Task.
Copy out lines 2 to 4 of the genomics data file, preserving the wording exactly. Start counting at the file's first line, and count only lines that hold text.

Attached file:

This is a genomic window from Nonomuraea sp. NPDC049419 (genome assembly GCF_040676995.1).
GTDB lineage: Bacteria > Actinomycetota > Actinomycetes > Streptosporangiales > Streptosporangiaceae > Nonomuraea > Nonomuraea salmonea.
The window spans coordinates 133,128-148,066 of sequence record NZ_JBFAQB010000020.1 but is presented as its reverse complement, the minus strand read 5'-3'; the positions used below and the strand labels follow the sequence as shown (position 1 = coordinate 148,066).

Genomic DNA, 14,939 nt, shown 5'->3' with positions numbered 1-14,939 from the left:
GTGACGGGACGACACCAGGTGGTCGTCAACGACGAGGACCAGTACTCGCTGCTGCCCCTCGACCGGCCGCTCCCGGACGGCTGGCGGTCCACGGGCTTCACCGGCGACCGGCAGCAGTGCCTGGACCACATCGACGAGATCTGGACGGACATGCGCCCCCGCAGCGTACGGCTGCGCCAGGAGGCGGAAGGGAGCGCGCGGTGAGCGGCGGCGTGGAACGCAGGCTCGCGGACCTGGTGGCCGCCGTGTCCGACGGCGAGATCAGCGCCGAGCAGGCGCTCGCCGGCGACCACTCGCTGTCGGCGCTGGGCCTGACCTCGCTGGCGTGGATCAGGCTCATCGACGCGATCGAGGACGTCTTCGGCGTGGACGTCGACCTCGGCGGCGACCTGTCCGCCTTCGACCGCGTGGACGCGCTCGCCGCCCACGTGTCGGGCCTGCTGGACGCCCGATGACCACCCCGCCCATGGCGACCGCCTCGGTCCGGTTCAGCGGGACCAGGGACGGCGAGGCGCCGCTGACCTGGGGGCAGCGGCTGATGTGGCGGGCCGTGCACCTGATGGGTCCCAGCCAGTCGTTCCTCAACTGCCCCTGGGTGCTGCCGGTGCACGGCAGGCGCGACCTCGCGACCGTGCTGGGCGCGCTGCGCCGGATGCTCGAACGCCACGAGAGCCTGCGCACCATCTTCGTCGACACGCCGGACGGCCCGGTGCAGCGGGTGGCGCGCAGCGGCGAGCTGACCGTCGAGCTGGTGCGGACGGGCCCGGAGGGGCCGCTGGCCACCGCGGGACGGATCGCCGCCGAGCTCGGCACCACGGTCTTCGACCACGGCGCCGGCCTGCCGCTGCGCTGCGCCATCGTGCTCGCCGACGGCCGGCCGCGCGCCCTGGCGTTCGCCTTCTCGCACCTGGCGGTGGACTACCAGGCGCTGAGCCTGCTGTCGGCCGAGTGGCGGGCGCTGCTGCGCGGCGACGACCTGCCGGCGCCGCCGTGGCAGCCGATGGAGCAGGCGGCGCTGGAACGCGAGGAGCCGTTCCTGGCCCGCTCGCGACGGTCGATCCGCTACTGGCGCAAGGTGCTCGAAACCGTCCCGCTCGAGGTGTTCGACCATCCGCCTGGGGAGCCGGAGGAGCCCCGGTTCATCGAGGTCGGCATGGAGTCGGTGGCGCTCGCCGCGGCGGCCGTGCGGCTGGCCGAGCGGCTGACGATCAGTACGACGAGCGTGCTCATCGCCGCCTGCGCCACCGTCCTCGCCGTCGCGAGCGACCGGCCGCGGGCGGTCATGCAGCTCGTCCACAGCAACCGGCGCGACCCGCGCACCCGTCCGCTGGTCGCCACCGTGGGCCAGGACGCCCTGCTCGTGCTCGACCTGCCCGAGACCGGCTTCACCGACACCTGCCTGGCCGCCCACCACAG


GTDB lineage: Bacteria > Actinomycetota > Actinomycetes > Streptosporangiales > Streptosporangiaceae > Nonomuraea > Nonomuraea salmonea.
The window spans coordinates 133,128-148,066 of sequence record NZ_JBFAQB010000020.1 but is presented as its reverse complement, the minus strand read 5'-3'; the positions used below and the strand labels follow the sequence as shown (position 1 = coordinate 148,066).

Genomic DNA, 14,939 nt, shown 5'->3' with positions numbered 1-14,939 from the left: